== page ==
2. Separate and rinse any milk residue off all bottle and breast pump parts and place in a pan. (Keep an eye on those pesky white flapper things, which are called “membranes”.)
  3. Add a little non-toxic dish soap. You can get the Ecover Zero Dish Soap here in bulk. It gets a great score on EWG.
  4. Pour the hot water into the pan and let sit for about 5 minutes.
  5. Scrub all parts with a bottle cleaner: I love the OXO tot bottle brush here which includes a nipple cleaner on the handle and stand.
  6. Rinse thoroughly and place all parts onto a drying rack (get the “grass” drying rack here which is free of phthalates, PVC and BPA).
  7. Your bottles and pump will be dry and ready to go for the next morning.

Here’s a quick how-to video showing the process of soaking glass baby bottles:

How to store your breastmilk

Since you’re taking the step to eliminate plastic, don’t store your extra breastmilk with plastic. Do this instead:

• Pump directly into the bottle. It’s safe up to 4 hours out of the fridge at room temp (up to 77°F).

• Breastmilk is safe up to 4 days in your fridge.

• Freezing for later? It’s best to freeze right after pumping. Bring a cooler if you’re on-the-go, then store as soon as possible (up to 24 hours). Pump into your glass bottle, then pour into glass storage containers, like the WeeSprout you can get in bulk here. Label and date them with reusable labels like these and store in the back of freezer where it’s coldest.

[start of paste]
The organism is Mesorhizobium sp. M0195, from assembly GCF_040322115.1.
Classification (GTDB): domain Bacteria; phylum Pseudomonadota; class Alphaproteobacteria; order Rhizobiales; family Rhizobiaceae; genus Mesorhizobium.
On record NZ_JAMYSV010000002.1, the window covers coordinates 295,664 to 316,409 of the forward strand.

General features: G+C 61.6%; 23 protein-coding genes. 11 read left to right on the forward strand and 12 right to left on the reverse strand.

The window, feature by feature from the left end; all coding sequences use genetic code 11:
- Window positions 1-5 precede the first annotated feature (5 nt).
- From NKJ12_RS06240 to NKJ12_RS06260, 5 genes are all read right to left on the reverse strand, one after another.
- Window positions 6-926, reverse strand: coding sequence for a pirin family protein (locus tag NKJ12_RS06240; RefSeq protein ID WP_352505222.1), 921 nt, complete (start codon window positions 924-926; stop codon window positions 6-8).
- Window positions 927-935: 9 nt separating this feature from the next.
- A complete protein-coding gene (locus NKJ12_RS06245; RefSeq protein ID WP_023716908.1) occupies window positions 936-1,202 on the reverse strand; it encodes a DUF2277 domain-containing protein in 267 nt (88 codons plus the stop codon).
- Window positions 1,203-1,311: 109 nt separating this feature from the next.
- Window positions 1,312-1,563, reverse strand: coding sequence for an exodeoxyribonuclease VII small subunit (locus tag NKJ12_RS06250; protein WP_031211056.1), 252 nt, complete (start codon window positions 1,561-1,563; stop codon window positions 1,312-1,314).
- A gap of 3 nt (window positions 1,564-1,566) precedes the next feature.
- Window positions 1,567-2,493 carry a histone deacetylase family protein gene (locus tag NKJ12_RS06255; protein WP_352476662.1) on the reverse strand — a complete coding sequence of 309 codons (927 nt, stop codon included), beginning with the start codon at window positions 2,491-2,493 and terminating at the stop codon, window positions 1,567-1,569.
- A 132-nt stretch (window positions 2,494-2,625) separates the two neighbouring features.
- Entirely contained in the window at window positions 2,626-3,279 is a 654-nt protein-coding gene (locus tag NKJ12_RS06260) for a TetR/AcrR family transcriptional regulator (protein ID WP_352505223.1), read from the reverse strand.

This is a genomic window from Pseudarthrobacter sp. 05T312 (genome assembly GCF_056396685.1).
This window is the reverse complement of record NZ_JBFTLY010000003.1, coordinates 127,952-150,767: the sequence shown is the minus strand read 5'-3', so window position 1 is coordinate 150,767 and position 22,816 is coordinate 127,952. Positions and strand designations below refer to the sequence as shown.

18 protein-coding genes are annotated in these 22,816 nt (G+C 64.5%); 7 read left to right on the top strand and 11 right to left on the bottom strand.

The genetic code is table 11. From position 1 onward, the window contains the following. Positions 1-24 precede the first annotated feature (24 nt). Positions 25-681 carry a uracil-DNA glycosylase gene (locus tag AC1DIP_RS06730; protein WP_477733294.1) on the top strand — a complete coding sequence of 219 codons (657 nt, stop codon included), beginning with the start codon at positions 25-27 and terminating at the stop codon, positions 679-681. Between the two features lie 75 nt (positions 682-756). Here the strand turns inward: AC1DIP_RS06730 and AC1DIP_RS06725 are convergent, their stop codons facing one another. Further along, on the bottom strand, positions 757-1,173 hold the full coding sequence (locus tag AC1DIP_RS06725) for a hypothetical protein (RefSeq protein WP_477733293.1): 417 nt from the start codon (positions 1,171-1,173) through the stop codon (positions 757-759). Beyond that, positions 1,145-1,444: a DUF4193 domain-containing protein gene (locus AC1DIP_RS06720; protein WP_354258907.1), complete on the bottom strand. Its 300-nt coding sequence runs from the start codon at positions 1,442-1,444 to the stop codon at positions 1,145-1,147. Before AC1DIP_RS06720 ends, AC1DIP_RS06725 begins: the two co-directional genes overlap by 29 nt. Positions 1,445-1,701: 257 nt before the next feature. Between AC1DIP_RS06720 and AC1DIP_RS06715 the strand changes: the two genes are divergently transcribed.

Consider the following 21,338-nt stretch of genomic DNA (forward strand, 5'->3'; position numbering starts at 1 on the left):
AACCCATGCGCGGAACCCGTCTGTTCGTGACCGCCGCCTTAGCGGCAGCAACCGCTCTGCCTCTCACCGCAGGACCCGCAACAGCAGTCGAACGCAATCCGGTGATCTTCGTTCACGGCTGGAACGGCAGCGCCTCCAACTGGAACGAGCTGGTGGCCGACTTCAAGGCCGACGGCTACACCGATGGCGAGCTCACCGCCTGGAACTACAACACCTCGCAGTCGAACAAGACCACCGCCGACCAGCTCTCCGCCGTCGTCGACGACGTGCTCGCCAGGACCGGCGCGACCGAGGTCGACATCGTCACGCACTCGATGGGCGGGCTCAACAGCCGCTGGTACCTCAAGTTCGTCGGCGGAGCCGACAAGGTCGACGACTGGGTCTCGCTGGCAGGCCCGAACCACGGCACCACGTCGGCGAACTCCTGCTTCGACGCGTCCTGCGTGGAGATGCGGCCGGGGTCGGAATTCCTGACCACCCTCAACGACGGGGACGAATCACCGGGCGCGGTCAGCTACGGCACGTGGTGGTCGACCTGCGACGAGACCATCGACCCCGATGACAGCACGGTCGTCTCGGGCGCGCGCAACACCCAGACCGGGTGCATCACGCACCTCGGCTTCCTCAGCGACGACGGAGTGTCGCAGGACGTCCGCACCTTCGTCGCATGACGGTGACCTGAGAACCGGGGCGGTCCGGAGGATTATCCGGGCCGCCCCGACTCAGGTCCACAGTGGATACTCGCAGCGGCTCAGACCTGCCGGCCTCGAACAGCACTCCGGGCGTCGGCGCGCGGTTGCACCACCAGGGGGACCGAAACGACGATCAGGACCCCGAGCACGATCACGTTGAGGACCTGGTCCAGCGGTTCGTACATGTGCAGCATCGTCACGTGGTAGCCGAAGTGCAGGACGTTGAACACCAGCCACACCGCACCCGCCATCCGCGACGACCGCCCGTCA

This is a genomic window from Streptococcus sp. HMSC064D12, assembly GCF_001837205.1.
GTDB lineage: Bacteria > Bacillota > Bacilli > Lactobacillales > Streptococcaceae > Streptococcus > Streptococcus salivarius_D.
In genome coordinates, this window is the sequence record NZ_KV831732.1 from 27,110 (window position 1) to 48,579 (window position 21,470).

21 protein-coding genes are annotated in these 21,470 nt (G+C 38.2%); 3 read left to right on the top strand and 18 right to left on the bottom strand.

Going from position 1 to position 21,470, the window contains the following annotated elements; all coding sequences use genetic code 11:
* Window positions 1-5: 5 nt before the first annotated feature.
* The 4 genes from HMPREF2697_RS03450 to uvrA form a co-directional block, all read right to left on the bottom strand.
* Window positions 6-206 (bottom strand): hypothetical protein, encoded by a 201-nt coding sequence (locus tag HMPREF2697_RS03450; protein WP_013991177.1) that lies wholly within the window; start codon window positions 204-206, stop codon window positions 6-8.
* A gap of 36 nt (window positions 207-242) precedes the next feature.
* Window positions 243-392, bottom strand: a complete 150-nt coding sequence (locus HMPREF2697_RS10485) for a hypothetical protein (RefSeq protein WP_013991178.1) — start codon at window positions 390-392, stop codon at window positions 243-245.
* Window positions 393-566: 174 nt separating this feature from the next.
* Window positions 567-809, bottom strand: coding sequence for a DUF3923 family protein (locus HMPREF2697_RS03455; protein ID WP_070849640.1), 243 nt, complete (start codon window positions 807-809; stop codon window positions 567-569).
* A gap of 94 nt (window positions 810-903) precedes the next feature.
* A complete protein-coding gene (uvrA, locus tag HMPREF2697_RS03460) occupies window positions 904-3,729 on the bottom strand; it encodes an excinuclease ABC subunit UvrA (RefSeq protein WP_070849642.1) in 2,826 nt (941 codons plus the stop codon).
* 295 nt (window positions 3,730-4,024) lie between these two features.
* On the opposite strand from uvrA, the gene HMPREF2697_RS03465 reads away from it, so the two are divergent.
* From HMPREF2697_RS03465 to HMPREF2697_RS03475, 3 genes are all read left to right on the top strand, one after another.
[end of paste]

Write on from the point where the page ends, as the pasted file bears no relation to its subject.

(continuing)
After each pumping, you can:

  • Keep milk at room temperature. Breastmilk is OK for up to 4 hours after pumping at room temperature (up to 77°F).
  • Refrigerate it. Breastmilk is OK in the refrigerator for up to 4 days.
  • Place milk in the freezer. If you’re not going to use refrigerated breastmilk within 4 days of pumping, freeze it right after pumping.
  • Use cooler packs. You can put breastmilk in a cooler or insulated cooler pack with frozen ice packs for up to 24 hours after pumping. After 24 hours in a cooler the breastmilk should be refrigerated or frozen.
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“I’d like some breast milk with a side of toxins.”

— said no baby, ever.

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What about formula?

In certain situations you might need formula. Whether to just have it on hand or use exclusively, go organic and go Euro. 

Get 10% off here at My Organic Company – use code GREENBABYDEALS.

Reusable baby bottle labels

Labeling baby bottles is imperative if you’ll be freezing, storing in fridge or if your babe is headed to daycare. I know they’re cute but skip the personalized ones: you won’t be able to reuse or donate in the future.

Here’s what you need for easy labeling:

Pumpkin Doodle Baby Bottle Labels for Daycare

pumpkin doodle reusable baby bottle labels
  • Write, erase and reuse: includes 4 labels and one dry erase marker.
  • Made from food-grade silicone.
  • Available in 11 colors.
  • Dishwasher/hot water safe (although personally I take them off before washing).